The Anglo-Saxon rune set was adapted early in the 6th century B.C.E. from a rune row known as the Frisian rune row. The Frisian runes were the result of a rapid change in the language in Frisia. With such a rapid change in the language more runes were eventually needed so the Elder Futhark was expanded by 4 symbols to bring the Frisian rune row to a total of twenty-eight rune staves. Later around the 7th century a twenty-ninth rune, Ear, was added to form the Anglo-Saxon rune set.
When the rune row was expanded a slight change was made to the order of the set. Ansuz, the fourth rune of the Elder Futhark, was replaced with a new rune, Os and Ansuz was renamed Aesc. While this may have been the only change to the shapes and names of some of the runes it was not the only change in rune order that we come across with this set (and its similar sets). In various manuscripts and on some carvings we see the runes in different orders. On a knife found in the Thames River in London we see the full rune row but in a different order. On the Thames River knife we still see that the fourth rune is Aesc, but the last eight runes are arranged differently leaving the rune Ear to be at the end of the rune order.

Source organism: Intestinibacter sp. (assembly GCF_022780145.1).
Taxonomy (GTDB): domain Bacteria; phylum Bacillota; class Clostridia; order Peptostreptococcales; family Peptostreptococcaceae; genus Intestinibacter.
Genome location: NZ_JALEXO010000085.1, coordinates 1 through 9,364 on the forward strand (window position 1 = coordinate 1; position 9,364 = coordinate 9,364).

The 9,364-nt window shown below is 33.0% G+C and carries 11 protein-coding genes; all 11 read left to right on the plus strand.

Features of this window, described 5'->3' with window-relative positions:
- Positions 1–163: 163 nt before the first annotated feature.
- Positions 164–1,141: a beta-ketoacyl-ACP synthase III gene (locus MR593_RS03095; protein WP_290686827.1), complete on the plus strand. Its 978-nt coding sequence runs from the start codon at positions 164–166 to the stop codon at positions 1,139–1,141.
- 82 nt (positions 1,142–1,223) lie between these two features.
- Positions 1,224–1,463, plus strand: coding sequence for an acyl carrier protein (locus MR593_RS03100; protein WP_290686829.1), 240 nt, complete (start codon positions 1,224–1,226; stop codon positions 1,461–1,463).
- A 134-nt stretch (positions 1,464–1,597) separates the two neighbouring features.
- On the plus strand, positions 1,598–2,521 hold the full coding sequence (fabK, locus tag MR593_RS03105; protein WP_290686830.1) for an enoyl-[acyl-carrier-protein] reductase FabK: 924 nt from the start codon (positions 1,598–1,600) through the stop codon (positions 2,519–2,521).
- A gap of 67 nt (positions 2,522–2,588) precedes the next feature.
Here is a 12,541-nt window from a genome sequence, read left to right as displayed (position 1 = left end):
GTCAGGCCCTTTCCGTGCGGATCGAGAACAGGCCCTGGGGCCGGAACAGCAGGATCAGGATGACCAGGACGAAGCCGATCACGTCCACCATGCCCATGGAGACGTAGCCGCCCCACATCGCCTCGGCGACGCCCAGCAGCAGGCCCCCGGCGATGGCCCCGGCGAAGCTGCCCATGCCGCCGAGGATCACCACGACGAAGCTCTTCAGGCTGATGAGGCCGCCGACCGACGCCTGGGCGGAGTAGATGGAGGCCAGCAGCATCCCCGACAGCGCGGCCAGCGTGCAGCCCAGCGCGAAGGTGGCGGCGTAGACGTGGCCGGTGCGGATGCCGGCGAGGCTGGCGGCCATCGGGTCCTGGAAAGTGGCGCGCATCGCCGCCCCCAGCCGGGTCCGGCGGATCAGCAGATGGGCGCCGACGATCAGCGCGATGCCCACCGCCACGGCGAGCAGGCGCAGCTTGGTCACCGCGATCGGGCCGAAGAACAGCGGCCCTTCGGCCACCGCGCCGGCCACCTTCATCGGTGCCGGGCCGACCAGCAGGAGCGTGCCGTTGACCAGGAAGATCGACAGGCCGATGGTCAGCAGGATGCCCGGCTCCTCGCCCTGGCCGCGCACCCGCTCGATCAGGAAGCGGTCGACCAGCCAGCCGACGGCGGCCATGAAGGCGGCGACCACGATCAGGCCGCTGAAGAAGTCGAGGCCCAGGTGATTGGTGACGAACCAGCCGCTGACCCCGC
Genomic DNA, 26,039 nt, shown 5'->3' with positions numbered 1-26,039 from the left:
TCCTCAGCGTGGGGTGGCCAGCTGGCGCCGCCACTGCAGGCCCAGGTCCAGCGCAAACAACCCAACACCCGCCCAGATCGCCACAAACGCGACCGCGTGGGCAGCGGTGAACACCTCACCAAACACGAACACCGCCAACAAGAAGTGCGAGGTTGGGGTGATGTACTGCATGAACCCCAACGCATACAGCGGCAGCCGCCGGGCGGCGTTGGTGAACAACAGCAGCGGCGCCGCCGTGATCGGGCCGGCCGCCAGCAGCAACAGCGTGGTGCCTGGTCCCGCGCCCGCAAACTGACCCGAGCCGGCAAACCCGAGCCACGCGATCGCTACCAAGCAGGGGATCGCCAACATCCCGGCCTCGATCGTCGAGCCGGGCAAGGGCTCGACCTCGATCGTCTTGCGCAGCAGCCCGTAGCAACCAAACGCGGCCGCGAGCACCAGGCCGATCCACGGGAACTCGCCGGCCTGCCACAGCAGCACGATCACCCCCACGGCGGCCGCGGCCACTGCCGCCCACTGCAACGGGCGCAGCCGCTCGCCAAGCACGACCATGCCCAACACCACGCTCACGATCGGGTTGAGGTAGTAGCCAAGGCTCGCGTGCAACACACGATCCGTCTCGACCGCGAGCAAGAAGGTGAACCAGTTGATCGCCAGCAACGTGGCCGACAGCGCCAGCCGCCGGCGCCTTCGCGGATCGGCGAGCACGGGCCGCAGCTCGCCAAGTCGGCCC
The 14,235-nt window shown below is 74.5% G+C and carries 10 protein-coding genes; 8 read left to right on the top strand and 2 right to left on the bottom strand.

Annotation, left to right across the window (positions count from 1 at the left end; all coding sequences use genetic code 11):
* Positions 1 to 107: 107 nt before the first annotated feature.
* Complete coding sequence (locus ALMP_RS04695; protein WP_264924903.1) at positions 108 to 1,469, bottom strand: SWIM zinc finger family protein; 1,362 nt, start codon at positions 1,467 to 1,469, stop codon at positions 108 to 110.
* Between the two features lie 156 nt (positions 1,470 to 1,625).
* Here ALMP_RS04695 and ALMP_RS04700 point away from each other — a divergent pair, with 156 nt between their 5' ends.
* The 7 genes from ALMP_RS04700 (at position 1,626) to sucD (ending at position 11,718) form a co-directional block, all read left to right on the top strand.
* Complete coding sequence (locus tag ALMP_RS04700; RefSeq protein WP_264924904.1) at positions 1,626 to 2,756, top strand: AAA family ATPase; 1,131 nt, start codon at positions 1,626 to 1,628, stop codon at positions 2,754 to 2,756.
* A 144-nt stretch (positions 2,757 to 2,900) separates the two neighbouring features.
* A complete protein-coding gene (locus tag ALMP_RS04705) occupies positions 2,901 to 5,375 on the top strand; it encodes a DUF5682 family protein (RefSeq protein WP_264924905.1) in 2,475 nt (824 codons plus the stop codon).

Most of the information for the order of the Anglo-Saxon and Frisian rune sets is known because of the Thames River knife, also known as the Thames scramasax, and the Vienna Codex. The Vienna Codex is an early 9th century Anglo-Saxon manuscript that does provide a complete version of the Anglo-Saxon rune row.